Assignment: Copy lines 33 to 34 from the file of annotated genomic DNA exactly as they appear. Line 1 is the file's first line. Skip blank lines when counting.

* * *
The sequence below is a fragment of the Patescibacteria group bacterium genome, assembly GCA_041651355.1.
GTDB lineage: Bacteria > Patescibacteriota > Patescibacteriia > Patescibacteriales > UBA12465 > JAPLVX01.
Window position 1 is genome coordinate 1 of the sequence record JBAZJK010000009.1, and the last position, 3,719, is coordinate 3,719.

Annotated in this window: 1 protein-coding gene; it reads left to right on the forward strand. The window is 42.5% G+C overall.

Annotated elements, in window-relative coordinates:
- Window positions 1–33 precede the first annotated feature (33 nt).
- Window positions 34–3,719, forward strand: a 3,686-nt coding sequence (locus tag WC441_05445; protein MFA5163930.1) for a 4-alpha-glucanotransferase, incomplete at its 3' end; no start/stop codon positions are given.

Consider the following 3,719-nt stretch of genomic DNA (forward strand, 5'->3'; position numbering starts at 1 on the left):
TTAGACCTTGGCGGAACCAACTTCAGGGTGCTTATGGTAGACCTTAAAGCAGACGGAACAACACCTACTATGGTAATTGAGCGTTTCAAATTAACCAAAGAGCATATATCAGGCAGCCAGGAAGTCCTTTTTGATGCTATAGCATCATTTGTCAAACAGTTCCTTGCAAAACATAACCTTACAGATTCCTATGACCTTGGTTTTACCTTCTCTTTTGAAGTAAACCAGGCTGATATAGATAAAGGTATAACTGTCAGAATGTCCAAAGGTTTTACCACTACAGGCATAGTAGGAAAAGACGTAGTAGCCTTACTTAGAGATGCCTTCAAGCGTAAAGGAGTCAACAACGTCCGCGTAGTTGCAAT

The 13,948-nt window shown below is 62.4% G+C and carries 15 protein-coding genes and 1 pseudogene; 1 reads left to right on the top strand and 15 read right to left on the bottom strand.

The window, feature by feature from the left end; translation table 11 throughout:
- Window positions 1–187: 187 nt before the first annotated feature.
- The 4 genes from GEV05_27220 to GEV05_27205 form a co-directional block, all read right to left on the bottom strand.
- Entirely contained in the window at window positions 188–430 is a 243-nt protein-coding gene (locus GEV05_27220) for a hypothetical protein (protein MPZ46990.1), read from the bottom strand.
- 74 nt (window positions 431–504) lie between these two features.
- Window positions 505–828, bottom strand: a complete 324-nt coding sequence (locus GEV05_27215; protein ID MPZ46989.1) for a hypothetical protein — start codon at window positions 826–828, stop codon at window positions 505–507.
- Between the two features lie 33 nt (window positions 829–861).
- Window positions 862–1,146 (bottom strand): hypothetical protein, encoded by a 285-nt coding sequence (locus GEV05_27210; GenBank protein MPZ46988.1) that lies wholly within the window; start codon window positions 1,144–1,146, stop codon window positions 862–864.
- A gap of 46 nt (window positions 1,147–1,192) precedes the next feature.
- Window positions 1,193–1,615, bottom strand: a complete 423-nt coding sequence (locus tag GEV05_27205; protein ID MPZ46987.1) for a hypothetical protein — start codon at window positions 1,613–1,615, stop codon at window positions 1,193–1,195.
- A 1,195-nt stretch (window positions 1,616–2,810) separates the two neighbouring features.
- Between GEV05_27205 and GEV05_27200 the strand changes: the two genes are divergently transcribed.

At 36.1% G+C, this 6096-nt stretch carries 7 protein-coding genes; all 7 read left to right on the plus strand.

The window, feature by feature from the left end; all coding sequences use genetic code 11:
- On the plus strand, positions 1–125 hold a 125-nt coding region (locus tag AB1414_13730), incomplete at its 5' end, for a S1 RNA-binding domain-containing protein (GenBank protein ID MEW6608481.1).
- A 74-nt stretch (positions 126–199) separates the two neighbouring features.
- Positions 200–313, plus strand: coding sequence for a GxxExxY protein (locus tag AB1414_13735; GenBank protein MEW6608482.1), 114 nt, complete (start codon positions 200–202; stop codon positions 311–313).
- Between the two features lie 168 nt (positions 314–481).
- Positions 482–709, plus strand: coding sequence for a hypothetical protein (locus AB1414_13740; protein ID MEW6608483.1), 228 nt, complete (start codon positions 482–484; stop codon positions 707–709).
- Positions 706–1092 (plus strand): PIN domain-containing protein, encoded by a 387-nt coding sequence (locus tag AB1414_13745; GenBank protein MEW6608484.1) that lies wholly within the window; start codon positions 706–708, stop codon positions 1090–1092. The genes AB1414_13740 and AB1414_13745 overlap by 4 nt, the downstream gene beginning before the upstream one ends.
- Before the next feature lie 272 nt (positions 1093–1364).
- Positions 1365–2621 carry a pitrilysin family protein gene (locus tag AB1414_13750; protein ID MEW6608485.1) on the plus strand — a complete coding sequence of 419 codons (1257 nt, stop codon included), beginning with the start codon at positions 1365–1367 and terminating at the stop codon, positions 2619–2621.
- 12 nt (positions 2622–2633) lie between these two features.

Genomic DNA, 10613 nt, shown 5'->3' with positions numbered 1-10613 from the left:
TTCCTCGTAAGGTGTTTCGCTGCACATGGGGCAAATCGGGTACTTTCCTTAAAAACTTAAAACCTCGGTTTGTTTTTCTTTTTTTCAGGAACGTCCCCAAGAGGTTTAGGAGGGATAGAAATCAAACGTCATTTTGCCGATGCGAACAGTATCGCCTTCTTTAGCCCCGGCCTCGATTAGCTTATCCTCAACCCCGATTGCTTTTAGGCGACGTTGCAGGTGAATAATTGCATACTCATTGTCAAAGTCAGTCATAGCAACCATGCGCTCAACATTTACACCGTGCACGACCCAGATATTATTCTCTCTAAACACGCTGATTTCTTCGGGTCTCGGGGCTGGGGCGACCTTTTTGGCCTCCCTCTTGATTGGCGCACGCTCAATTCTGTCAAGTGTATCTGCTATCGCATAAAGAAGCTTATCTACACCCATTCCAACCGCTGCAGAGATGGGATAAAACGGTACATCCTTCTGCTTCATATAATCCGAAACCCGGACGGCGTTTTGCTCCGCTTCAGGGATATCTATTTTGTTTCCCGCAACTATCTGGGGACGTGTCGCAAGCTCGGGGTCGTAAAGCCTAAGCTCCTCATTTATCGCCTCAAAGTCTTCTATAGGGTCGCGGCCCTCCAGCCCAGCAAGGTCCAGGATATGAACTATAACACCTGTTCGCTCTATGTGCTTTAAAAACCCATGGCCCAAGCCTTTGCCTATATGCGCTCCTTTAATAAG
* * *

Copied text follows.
- 12 nt (positions 2622–2633) lie between these two features.

Genomic DNA, 10613 nt, shown 5'->3' with positions numbered 1-10613 from the left: